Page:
The largest island in the Caribbean is noted for it’s historic heritage, beautiful beaches, a missile crisis, cigars and rum.  Discovered in 1492 by Christopher Colombus, it became a hub for the slave trade and the export of sugar and coffee. By the mid 1800s sugar plantations were satisfying a third of world demand.

The Republic of Cuba encompasses more than 4,000 islands and cays and is located in the northern Caribbean Sea at the confluence with the Gulf of Mexico and the Atlantic Ocean. The average temperature is 21°C (69.8 °F) in January and 27°C (80.6 °F) in July. Protected natural areas make up nearly 22% of Cuban territory, providing habitats for crocodiles, flamingos, orchids among others.

Fidel Castro seized power in Cuba on February 16, 1959 and remained until he announced his resignation, due to bad health, in February 2008. In March 1960, Eisenhower gave his approval to a CIA plan to arm and train a group of Cuban refugees to overthrow the Castro regime. The invasion (known as the Bay of Pigs Invasion) took place on April 14, 1961. About 1,400 Cuban exiles disembarked at the Bay of Pigs, but failed in their attempt to overthrow Castro. Since 1965, the country has been governed by the Communist Party of Cuba and it is one of the world’s last remaining socialist countries following the Marxist-Leninist ideology.

A few interesting facts:
Only 5% of Cubans actually have access to the uncensored, open Internet.
The US pays Cuba $4,085 a month in rent for the controversial Guantanamo Bay Naval Base. Cuba has never cashed the checks.
Cuba is one of two countries where the sale of Coca-Cola is prohibited (the other is North Korea).
Cuba possesses one of the best health care systems anywhere in the world with the highest doctor-to-population ratio of any country in the world.
Christmas did not become an official holiday in Cuba until 1997.
Cuba is full of US cars from the 1950s. This is because they’re the only cars Cuban citizens can legally own. Only pre 1959 cards that were seized from their original owners can be privately owned and worked on. All newer cars are owned by the government.

2.7 Million international tourists visited Cuba in 2011, the third highest in the Caribbean. It’s highlights include the UNESCO cities of Havana, Trinidad, Cienfuegos and Camagüey, Playa Sirena beach, Havana’s Capitolio Nacional building and Parque Nacional Viñales to name a few.

Some popular Cuban dishes I came across; Boliche (beef roast stuffed with chorizo sausages), Ropa Vieja (braised beef with tomato sauce) , Malanga Fritters, Cuban black bean soup and Mixto (cuban sandwich). As we had company (who had visited Cuba), I opted to cook a feast of Pernil Relleno con Moros y Cristianos (Pork shoulder stuffed with black beans stewed with white rice). It was a bit of an effort but it went down very well with our guests. I served it with a green salad of leaves, avocado, asparagus tips and broad beans.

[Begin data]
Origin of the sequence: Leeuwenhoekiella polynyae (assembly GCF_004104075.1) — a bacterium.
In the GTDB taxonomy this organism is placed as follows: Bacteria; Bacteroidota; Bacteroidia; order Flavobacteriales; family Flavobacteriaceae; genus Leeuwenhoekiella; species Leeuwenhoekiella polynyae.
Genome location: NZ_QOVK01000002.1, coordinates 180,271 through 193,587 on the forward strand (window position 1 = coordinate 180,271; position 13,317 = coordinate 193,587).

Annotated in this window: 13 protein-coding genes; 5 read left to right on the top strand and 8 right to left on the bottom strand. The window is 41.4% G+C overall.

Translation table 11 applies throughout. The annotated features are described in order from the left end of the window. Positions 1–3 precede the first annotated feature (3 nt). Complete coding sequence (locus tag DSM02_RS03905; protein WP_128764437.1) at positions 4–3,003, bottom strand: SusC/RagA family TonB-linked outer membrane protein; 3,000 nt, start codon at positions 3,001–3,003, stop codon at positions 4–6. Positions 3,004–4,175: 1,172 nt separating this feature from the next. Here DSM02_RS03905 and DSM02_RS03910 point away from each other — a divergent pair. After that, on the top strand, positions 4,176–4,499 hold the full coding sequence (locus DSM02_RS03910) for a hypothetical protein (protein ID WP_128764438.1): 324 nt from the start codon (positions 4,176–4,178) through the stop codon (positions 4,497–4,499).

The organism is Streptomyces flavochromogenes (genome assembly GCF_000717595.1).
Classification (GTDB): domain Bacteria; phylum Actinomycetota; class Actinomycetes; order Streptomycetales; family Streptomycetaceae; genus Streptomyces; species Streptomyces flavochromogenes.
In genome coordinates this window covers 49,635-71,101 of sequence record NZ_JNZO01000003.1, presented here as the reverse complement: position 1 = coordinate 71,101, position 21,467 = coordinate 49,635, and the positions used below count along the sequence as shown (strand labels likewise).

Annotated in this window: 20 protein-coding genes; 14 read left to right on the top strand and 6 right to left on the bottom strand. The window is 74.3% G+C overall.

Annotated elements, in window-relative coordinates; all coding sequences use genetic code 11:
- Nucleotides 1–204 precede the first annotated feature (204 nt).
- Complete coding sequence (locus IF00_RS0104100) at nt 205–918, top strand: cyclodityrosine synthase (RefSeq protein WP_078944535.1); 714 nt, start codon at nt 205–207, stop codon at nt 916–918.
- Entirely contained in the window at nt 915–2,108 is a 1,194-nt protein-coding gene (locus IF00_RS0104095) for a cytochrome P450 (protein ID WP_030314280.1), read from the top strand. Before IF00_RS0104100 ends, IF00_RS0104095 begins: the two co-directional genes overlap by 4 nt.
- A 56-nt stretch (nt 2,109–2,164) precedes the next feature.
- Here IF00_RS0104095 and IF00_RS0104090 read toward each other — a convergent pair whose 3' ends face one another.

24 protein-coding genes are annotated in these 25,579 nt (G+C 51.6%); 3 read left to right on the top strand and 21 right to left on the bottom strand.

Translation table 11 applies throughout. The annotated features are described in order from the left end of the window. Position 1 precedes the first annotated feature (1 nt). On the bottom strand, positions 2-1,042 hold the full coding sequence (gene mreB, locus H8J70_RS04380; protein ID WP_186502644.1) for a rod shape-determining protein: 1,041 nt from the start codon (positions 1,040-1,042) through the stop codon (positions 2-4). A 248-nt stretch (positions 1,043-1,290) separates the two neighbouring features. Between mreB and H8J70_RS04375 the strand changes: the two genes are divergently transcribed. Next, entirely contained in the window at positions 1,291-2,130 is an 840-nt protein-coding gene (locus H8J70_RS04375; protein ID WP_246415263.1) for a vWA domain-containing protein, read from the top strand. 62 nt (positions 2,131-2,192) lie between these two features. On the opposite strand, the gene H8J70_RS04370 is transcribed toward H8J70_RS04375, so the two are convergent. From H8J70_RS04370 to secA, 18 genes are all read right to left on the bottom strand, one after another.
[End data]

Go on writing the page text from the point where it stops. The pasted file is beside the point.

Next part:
Rating: 8/10

Serves: 6 – 7

Prep time: 30 mins + overnight marinating
Cook time: 6 hours

For the stuffed pork
whole pork shoulder, boned and opened out
1 cup olive oil
1/4 cup orange juice
1/4 cup fresh lemon juice
10 garlic cloves, chopped
1/2 tsp oregano
salt and freshly ground black pepper

For the moros y cristianos
1 tin of black beans
2 tbsp vegetable oil
4 cloves of fresh garlic, minced
1/2 small green pepper, minced
1/2 white onion, minced
2 cups white rice, long-grain
1/2 cup fresh squeezed lime juice
salt and fresh ground pepper

For the stuffed pork
In small bowl, combine oil, orange juice, lemon juice, garlic, oregano, and salt and pepper. Let stand for 1 hour.
Coat the inside of the pork with marinade and refrigerate for at least 2 hours.
Preheat oven to 220°C.
Spread Moros y Cristianos down the middle of meat and fold to fully cover stuffing. Tie with a string both lengthwise and across.
Place in a roasting tray with 2 cups of water and roast for 6 hours, checking it isn’t getting too black.

For the moros y cristianos
Add the vegetable oil to a saucepan and sauté the garlic, pepper and onion for 5 minutes until they soften.
Stir in the black beans and rice, and add 4 cups of water.
Bring the mixture to a boil, then reduce the heat to a simmer and cook until the rice is tender, approximately 20 minutes.
Stir frequently and check to see if you need additional water to keep the rice from sticking. Add more if needed but don’t let it get too mushy.
Once the rice is fully cooked, add the lime juice and salt and pepper.



I’ve visited Portugal a few times and was looking forward to what the cuisine had in store for me. Piri Piri chicken is one of my favourites, so I was optimistic and fortunately not disappointed!
Portugal is situated on the Iberian Peninsula and was founded in 1139, making it one of the oldest nations in Europe. It is also the most westerly and it’s 754 mile long border with Spain is the longest in the EU.

Here are a few interesting facts I came across: